BLOG: Exploring the Economic Viability of Electric Cars

As part of Groundwork’s Local Action, Global Impact campaign, Kickstart Trainee Ben Brooker explores the impact electric cars might have on our ability to lead more environmentally sustainable lives. 

I believe that the main worry about the future of the world is climate change. The evidence of climate change is irrefutable through both statistics and basic eyesight. Carbon dioxide levels in the atmosphere are 33% higher than they have ever been in the history of the earth. The CO2 levels in the atmosphere are having a direct impact on the environment as it is trapping heat in the earth causing a global temperature rise.

As a planet, we do not really have a set-in-stone way of removing carbon dioxide from the environment. However, what we do have is a future ready to develop ways to remove it and the main focus should be making sure there is as little carbon dioxide in the air as possible ready for the removal. This would mean that we need ways of changing our current habits of pumping fossil fuels into the atmosphere and switching to renewable energy sources.

I think the average person should take it upon themselves to do what they can to reduce carbon emissions. This could be done by basic acts that everyone knows like turning appliances off at the plug when not in use and switching lightbulbs from halogen to LED. Another approach would be switching from a petrol-powered car to an electric-powered car. Electric cars as a potentially viable alternative have been a recent emergence, only really gaining traction in the past 10 years.

Ever since the emergence of electric vehicles such as the model series from Tesla, I have been keen on the economic viability of such electric cars. Electric cars, from my research, seem to be the future and the UK government as they have plans in place to ban the sale of petrol and diesel vehicles by 2030 so it seems that they also agree. Despite all of this, I have barely seen electric vehicles in the Huntingdon area and was wondering why this is.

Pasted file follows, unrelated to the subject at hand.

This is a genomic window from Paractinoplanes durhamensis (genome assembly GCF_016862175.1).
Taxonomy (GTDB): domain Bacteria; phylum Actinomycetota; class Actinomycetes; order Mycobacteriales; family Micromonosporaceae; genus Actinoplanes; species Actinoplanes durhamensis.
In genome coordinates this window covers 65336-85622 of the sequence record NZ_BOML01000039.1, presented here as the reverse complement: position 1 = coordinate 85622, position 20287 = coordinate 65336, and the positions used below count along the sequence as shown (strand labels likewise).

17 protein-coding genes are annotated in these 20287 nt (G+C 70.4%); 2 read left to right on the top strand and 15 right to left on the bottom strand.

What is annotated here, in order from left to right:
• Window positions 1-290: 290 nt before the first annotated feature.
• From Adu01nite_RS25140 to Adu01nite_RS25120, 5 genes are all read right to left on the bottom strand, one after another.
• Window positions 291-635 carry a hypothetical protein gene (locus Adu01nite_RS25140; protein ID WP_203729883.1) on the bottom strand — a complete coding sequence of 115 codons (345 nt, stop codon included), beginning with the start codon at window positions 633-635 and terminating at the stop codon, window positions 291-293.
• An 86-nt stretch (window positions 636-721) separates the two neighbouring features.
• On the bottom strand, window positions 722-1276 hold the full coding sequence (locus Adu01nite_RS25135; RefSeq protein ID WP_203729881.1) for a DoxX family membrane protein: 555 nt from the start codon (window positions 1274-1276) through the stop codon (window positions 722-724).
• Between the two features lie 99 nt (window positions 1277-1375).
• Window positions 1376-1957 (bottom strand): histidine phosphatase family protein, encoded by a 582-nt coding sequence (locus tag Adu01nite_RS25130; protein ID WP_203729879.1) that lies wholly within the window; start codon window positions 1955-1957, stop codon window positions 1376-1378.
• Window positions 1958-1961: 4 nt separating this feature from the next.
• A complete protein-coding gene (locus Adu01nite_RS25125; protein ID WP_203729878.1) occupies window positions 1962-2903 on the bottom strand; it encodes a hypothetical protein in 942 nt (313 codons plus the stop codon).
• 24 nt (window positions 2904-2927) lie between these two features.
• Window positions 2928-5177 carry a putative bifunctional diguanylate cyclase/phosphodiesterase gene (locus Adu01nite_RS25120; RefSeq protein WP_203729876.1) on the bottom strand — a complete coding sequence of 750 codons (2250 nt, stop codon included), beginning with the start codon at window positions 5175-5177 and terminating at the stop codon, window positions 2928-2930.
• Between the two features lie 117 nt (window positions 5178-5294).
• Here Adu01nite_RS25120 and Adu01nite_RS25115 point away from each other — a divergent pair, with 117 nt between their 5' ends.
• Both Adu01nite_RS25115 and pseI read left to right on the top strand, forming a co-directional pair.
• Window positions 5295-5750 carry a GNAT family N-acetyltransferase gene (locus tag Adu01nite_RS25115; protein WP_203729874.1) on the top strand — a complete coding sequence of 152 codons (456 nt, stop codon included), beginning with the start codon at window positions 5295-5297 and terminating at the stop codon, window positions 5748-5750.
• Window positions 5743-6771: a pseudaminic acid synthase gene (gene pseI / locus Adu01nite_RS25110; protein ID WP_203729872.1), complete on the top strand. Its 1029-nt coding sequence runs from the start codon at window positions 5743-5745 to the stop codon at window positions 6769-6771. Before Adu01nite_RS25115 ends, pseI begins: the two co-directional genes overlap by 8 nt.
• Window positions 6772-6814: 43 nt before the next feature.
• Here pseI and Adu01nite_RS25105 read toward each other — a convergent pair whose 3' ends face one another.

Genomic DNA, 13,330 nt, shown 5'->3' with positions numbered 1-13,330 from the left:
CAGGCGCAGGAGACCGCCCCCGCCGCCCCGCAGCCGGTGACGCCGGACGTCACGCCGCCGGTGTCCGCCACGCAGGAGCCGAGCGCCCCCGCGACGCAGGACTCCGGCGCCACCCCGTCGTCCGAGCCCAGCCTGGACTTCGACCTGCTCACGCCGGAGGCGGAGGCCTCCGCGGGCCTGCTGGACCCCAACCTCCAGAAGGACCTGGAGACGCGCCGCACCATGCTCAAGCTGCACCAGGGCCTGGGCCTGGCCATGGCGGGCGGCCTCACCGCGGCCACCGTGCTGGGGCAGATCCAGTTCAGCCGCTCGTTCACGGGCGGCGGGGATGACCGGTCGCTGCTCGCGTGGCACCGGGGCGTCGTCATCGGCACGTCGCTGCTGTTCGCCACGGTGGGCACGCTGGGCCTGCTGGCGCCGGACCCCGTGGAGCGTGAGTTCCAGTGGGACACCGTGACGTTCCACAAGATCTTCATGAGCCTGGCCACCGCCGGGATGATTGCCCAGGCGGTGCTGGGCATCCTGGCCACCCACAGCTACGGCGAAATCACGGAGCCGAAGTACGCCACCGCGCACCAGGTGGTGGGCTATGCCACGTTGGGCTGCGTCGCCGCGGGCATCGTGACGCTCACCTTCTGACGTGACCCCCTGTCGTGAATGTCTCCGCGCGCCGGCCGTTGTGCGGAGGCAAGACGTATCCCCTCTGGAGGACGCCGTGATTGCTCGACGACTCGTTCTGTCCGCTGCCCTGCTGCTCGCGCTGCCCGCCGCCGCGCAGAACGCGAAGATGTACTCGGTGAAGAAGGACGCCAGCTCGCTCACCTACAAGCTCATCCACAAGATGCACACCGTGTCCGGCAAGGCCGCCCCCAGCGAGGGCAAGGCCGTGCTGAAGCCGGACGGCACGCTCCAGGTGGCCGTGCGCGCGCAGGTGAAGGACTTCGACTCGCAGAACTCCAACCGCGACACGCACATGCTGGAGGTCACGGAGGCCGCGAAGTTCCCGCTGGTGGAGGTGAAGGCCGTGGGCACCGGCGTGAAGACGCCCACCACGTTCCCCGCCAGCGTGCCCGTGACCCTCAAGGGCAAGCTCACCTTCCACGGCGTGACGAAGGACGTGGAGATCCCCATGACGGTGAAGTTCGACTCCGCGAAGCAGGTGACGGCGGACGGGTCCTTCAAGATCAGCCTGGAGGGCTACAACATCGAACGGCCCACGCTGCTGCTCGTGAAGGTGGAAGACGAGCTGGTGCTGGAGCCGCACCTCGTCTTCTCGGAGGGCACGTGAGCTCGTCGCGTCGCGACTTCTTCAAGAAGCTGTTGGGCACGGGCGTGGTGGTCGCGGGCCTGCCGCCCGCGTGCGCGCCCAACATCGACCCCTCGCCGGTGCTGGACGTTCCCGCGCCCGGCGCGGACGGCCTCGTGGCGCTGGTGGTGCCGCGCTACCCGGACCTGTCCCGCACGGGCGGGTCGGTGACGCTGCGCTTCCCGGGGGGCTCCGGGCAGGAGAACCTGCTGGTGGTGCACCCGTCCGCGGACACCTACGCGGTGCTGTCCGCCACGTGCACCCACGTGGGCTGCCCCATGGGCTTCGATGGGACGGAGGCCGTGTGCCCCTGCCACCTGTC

The main reason I believe that the electric car market is not as prevalent as it should be is because of the cost of the electric vehicle. Even though there are government grants to help purchase electric cars, a base level Tesla Model 3 is £40,999. This is a very steep cost for the average family in the UK. However, with the success of the Tesla range of electric vehicles and government pressure for car manufacturers to produce electric vehicles, other major brands are beginning to release lines of electric cars such as Ford and Nissan. These are still expensive and not even remotely accessible to a low-income family in the UK.

The issue with the electric car market is that since it is so new, there are not many second-hand cars available for purchase. The UK car market is based heavily on the reselling of cars as the majority of buyers are not buying a car at the dealership. The average person’s first car is a resold car with a large mileage. This limits their options to petrol cars as the majority of electric cars are expensive, luxury cars.

I feel like there should be a much harder push on electric vehicles becoming the norm. They do not have the prevalence I feel they should have as I feel like people of any income should have the same access to electric cars as they do to petrol cars. Electric cars are the future of personal transport and need to be integrated as soon as possible as prevent carbon dioxide emissions and their impact on the world becoming irreversible.

Blog by:  Ben Brooker – Project Assistant, Groundwork East.

Image of the author, Ben Brooker